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Airbus revises A380 break-even point

Now 420 aircraft, up from 270

The smart choice: opportunity from uncertainty

Airbus parent company EADS has announced a new break-even point for its troubled A380 programme - 420 aircraft as opposed to the previous 270, the BBC reports. Current orders for the A380 stand at 159.

The A380 roll-out has now been delayed three times due to "wiring problems" and the first example will not be delivered until October 2007.

New Airbus big cheese Louis Gallois recently admitted "painful" job losses were likely as a result of the knock-backs, while Rolls-Royce earlier this month suspended A380 engine production while "waiting for more details about requirements from Airbus".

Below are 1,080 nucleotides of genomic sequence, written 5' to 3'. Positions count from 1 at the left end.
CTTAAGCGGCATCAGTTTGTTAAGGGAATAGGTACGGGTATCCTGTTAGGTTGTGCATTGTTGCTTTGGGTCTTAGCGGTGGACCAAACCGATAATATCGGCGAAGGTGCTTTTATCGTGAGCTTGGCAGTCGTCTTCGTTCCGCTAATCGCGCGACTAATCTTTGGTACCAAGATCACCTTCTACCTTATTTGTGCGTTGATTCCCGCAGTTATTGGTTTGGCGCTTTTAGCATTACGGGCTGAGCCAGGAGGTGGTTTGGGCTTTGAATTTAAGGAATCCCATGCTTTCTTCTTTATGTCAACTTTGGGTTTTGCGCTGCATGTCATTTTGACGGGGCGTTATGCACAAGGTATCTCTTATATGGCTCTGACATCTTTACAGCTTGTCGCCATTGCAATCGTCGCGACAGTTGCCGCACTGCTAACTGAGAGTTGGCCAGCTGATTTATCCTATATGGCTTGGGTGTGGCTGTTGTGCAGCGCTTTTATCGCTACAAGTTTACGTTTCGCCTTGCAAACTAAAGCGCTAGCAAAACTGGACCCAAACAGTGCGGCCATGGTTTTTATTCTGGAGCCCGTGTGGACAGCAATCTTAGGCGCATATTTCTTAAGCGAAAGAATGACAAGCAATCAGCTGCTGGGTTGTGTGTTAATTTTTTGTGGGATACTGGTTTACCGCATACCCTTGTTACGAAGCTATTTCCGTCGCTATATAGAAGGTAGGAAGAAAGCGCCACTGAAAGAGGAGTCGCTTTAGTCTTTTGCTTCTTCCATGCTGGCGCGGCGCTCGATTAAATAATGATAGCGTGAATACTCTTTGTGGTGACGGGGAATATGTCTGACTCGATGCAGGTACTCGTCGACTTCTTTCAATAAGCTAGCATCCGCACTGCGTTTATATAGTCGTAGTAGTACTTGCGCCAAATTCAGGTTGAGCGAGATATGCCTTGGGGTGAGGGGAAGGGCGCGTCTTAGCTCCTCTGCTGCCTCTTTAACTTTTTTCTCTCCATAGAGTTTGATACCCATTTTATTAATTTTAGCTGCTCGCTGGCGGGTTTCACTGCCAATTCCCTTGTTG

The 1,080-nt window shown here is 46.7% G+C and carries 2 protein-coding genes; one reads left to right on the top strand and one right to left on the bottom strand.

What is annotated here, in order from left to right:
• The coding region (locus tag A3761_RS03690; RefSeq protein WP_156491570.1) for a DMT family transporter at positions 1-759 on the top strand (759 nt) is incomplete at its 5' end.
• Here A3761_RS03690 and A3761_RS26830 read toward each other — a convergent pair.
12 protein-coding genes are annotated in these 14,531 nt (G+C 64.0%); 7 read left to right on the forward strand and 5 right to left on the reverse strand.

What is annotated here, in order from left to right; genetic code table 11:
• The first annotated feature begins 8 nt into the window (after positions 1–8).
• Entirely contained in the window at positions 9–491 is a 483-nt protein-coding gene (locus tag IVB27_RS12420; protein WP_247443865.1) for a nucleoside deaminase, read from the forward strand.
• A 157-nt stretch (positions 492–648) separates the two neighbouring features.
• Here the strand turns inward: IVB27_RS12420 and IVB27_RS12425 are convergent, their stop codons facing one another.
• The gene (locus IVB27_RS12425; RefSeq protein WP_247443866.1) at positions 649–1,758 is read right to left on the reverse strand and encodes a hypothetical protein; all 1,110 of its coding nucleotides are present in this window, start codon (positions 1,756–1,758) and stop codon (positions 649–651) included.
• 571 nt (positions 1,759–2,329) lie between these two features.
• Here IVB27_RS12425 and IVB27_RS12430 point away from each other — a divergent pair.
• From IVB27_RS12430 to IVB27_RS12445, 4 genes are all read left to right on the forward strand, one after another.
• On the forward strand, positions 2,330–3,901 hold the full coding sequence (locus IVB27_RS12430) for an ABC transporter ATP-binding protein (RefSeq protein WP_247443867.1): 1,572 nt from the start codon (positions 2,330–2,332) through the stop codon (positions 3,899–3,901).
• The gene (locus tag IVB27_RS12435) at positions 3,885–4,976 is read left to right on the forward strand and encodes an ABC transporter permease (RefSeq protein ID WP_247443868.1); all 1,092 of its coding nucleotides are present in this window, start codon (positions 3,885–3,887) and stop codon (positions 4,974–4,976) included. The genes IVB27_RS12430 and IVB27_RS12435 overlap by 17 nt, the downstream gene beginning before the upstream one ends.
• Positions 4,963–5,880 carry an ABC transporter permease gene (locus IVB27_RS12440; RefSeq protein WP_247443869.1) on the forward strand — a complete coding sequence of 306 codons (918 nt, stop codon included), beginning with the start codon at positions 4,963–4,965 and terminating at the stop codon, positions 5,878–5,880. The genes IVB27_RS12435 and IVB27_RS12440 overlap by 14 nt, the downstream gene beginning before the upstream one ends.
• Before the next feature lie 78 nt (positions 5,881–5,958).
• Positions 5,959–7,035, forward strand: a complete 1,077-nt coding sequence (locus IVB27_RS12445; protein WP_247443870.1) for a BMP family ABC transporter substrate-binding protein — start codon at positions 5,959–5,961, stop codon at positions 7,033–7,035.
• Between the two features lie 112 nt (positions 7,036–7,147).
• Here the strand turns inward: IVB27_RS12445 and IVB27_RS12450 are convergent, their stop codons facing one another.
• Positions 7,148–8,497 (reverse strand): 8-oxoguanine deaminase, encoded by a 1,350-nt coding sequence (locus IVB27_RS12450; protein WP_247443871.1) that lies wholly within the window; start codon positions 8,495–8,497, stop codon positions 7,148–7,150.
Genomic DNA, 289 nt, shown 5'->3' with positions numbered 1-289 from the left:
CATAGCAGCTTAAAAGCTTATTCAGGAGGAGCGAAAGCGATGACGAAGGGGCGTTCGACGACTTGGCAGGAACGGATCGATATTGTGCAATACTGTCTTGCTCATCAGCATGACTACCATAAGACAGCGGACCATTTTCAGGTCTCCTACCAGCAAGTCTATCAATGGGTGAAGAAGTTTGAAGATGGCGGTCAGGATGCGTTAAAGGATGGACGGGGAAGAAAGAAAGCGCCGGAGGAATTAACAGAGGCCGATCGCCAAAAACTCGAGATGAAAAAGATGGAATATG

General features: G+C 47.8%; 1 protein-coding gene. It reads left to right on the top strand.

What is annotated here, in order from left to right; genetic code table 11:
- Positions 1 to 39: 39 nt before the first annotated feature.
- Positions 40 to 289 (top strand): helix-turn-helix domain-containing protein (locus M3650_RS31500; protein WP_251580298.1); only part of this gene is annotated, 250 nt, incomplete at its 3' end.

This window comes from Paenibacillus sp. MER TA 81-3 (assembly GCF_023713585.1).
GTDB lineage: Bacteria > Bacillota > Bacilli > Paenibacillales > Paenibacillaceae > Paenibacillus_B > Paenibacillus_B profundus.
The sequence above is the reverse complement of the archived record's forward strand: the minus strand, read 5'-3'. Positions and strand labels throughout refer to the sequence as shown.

Airbus has calculated that the whole sorry saga will cost it €2.8bn in profits over the next four years, added to the €2bn it announced back in June 2006.

Airlines, meanwhile, have expressed growing frustration at the situation. Qantas, which won't take delivery of the first of 12 A380s it's ordered until August 2008, recently asked: "How are we going to mount the capacity in the short-term?" Emirates, the biggest customer to date with 43 on order, admitted it was "reviewing its options".

On a brighter note, EADS chief financial officer Andreas Sperl told a gathering of analysts and investors that Airbus "still expected to sell more than 750 of its new planes over the life of the project". ®

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